For example, the hardware provides storage formats corresponding to the IEEE data formats, operations on data in such formats, control over the rounding of results produced by these operations, status flags indicating the occurrence of IEEE numeric exceptions, and the IEEE-prescribed result when such an exception occurs in the absence of a user-defined handler for it. System software supports IEEE exception handling. The software libraries, including the math libraries, libm and libsunmath, implement functions such as exp(x) and sin(x) in a way that follows the spirit of IEEE Standard 754 with respect to the raising of exceptions. (When a floating-point arithmetic operation has no well-defined result, the system communicates this fact to the user by raising an exception.) The math libraries also provide function calls that handle special IEEE values like Inf (infinity) or NaN (Not a Number).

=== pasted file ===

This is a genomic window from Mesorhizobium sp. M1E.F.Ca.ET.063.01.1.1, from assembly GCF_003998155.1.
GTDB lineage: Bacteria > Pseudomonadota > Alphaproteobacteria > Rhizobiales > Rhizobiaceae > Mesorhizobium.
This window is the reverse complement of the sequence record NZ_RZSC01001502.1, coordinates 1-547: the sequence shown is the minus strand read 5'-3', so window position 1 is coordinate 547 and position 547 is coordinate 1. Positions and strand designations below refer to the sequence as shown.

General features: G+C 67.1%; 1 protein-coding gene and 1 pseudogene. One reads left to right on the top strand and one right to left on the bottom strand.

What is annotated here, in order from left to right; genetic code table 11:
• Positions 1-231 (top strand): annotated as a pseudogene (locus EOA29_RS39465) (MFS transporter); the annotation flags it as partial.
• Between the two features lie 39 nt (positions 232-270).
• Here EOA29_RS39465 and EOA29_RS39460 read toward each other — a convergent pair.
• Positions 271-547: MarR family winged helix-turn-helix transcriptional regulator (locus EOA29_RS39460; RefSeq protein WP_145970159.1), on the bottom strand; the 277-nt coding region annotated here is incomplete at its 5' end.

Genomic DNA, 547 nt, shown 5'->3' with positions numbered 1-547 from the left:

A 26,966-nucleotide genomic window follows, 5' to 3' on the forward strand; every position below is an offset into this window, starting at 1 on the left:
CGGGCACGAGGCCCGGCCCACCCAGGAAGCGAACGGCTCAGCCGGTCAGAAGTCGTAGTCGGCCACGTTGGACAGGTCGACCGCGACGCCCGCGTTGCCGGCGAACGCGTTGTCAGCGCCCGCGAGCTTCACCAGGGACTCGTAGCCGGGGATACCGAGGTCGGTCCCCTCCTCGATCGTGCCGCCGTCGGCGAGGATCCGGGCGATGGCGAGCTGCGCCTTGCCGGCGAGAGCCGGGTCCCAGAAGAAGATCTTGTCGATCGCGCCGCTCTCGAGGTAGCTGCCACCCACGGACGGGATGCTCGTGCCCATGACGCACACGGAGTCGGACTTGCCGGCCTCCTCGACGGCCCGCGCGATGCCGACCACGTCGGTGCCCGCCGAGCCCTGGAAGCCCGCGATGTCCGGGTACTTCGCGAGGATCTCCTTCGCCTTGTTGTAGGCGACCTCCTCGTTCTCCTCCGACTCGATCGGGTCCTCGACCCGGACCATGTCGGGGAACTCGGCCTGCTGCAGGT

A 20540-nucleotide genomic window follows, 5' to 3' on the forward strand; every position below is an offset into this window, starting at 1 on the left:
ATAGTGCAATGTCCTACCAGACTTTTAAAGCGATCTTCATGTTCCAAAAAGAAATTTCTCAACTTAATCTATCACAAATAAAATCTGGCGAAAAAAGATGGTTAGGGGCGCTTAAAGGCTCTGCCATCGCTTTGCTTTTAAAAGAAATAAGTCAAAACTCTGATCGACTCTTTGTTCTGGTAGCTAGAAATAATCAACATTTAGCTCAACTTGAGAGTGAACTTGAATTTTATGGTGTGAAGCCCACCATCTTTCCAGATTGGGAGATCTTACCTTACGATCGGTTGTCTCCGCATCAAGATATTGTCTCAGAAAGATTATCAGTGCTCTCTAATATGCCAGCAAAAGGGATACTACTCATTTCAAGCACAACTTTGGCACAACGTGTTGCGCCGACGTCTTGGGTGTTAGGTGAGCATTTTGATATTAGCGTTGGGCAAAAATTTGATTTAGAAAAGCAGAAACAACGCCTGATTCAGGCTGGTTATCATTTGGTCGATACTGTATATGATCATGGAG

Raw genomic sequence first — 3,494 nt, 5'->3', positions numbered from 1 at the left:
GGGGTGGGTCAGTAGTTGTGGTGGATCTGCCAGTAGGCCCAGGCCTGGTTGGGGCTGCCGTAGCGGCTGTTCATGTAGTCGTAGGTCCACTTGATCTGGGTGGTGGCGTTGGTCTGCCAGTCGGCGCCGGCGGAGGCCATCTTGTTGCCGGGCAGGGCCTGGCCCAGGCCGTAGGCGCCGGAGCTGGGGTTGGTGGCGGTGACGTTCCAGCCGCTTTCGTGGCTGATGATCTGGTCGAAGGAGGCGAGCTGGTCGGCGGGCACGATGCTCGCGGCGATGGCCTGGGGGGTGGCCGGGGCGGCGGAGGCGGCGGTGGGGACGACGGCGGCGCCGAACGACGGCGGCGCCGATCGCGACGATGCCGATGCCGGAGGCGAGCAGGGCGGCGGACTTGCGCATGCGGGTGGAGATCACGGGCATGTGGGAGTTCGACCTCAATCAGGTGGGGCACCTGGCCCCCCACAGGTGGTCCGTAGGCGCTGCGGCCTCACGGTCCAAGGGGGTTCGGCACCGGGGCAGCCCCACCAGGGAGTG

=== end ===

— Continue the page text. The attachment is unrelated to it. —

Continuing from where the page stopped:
The three constituents of the floating-point environment interact in subtle ways, and those interactions are generally invisible to the applications programmer. The programmer sees only the computational mechanisms prescribed or recommended by the IEEE standard. In general, this manual guides programmers to make full and efficient use of the IEEE mechanisms so that they can write application software effectively.
Many questions about floating-point arithmetic concern elementary operations on numbers. For example,
The IEEE Standard 754 ensures that operations yield the mathematically expected results with the expected properties. It also ensures that exceptional cases yield specified results, unless the user specifically makes other choices.
In this manual, there are references to terms like NaN or subnormal number. The "Glossary" on page 243, defines terms related to floating-point arithmetic.